Gatsby and Tom barked from the kitchen. "Hey, boys. I'm home." I could hear Gatsby's huge feet tapping on the wood floors. "I've got to let them out. Have a seat, I'll be right back." I ducked into the kitchen and tied Gatsby to his chain. Tom darted out the door, dodging the Great Dane's clumsy gait.

"Would you like something to drink?" I asked from the back door while making a mental list of drinks in my refrigerator. "I could make coffee or tea," I offered, letting Tom in the door. "Otherwise, I have milk."

"No thanks," he said and I wondered if he was wandering around my living room, checking its belongings.

"Hurry up, Gatsby," I said, imagining him looking over the sepia toned pictures I'd framed with famous quotes from minds of the past. "Come on," I said, tugging at his chain to get his attention, worried that I'd left my shoe drawer open and he'd see the pile of shoes I'd collected over the years. Gatsby pranced inside, stumbling on the single step. I unhooked his chain. "Be good," I whispered, patting his giant head.

Drew was sitting on the couch, draped in a cheap oriental carpet, with his hands resting at his side. "Like the couch cover?" I sat in the corner of the couch, crossing my legs and feeling more at home with the stranger among my life. "Gatsby likes to sit on the couch, but his toenails dig holes in the upholstery."

He looked it over. "Inventive," he said, reaching his hand to me. I took it, the touch of his smooth flesh causing me to catch my breath for fear it would leave me. I slid across the couch, still cross legged, to his side.

"I'm really glad you came out with me tonight." He cupped his hand beneath my chin and I closed my eyes, feeling the rise of dopamine’s as tingles flushed my cheeks. He pressed his forehead to mine and I opened my eyes, meeting the intense stare of the big blue eyes and noting the thickness of his lashes. "I hope we can do it again."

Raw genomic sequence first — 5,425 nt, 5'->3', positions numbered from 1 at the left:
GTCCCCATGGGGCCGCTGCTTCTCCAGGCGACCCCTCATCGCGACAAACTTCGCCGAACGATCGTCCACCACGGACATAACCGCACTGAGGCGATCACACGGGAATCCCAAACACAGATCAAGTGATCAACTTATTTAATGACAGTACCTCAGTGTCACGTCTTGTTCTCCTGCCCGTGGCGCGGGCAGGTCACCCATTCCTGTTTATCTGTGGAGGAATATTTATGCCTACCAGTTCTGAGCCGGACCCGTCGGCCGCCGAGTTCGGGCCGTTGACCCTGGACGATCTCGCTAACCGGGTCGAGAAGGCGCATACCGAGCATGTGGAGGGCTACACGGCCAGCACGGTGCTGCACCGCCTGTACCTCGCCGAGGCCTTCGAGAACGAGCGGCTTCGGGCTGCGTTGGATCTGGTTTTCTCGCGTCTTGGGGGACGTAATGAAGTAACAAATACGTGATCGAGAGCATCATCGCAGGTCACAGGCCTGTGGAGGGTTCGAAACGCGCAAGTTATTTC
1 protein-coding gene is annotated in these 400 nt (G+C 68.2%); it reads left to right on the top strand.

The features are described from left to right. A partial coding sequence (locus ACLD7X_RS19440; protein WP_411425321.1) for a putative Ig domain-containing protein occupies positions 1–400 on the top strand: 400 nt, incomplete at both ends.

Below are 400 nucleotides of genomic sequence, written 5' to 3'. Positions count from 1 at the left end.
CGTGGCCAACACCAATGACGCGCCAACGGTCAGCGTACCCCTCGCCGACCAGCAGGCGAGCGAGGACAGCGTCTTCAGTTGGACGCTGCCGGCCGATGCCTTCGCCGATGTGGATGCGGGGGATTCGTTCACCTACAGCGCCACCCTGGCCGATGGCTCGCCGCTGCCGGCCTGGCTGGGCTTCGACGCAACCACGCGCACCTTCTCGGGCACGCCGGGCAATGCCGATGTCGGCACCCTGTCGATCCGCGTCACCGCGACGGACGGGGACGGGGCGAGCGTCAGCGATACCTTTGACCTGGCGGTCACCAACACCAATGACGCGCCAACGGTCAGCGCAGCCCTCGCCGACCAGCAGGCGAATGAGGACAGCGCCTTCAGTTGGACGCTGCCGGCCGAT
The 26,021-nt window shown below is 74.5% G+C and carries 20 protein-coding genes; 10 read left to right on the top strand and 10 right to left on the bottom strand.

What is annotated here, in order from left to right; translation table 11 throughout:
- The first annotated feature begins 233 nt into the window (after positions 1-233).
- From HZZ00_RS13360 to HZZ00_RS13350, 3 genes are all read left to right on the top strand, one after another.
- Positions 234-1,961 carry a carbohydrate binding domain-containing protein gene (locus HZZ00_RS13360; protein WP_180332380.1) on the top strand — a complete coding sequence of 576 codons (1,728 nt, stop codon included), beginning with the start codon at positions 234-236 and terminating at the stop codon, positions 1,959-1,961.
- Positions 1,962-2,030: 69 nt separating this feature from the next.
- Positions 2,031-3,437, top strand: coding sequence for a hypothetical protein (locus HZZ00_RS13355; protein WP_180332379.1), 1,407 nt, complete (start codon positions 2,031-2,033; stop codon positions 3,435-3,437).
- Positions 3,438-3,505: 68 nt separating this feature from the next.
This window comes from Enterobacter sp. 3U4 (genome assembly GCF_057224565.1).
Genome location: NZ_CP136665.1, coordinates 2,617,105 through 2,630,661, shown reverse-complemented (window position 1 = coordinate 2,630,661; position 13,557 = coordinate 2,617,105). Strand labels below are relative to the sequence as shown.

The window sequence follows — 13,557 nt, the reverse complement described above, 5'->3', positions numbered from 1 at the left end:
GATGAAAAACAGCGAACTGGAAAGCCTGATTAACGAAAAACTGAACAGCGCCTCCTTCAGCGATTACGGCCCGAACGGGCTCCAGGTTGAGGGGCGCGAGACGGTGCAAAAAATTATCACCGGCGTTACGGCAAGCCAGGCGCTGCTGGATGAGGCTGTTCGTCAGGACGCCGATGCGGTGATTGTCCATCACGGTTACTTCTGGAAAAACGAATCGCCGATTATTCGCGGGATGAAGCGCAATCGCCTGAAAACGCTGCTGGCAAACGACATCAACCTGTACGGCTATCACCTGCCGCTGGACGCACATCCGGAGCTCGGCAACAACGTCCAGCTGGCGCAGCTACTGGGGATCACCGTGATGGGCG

"Kiss me and I'll let you know."

His lips were soft and sent a rush through me that I wasn't sure I'd ever feel again. He pulled my face closer to him and wrapped his other arm around my waist, pulling me closer and closer until my legs draped over his lap. As we kissed, his fingers wrapped through my hair. When he pulled away from a kiss that lasted so long, but not long enough, I smiled. "I think we'll have to do this again."

"You look beautiful tonight," he said, curling me beneath his arm. He pressed a kiss to my forehead. "And you smell good too."

"Thank you," I said, glad not to be looking into those eyes as he spoke. I was used to hearing that I was "hot" and "sexy". Beautiful was something I hadn't heard in a long time and it had an effect on me that I didn't quite understand at that moment, but wasn't going to take the time to analyze it.

"I'm sorry I didn't say that earlier," he said, his voice hushed to a whisper. "I'm not very good with women."

I regretted laughing the minute I did it. "I'm sorry," I said, clutching his hand. "That just struck me as funny."

"Why's that?"

His muscles tensed and I sat up to look him in the face, confused by the direction the conversation was taking. "Why don't you think you're good with women?"

He shrugged and pulled his arms away. "I just never have been."

I kissed him, slow and, hopefully, reassuring. "You've been great all night."

Kissing lead to exploration of each other's bodies and I slid my hand up his shirt, my fingers tracing the taut muscles hidden beneath the baggy shirt. He unbuttoned the top three buttons of my shirt and pushed aside my bra, teasing my nipples between his nails until a groan escaped my lips. I took his hand and clutched it against my chest, slowing the make out session to a stop. "It's getting late," I said, glancing at the clock. "I've got church in the morning."

He didn't say anything, but he didn't move, pulling me close to his chest.

"You can stay here, if you'd like," I said, tracing his lips. "But no sex."

He nodded slow and kissed my knuckles, making me self conscious of my dry scratchy skin.

"I don't rush into that," I said, part hoping that he'd leave, taking his temptation with him. But I closed my eyes and could imagine falling asleep in his arms, smelling his aftershave and feeling his beard brush against my shoulders.

"That's cool," he said. "I respect that. Are you sure you're okay with me staying here?"

I nodded and stretched my legs in front of me. I took his hand and led him up the stairs and down the hall to my bedroom.
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Printed from https://www.Writing.Com/view/1387082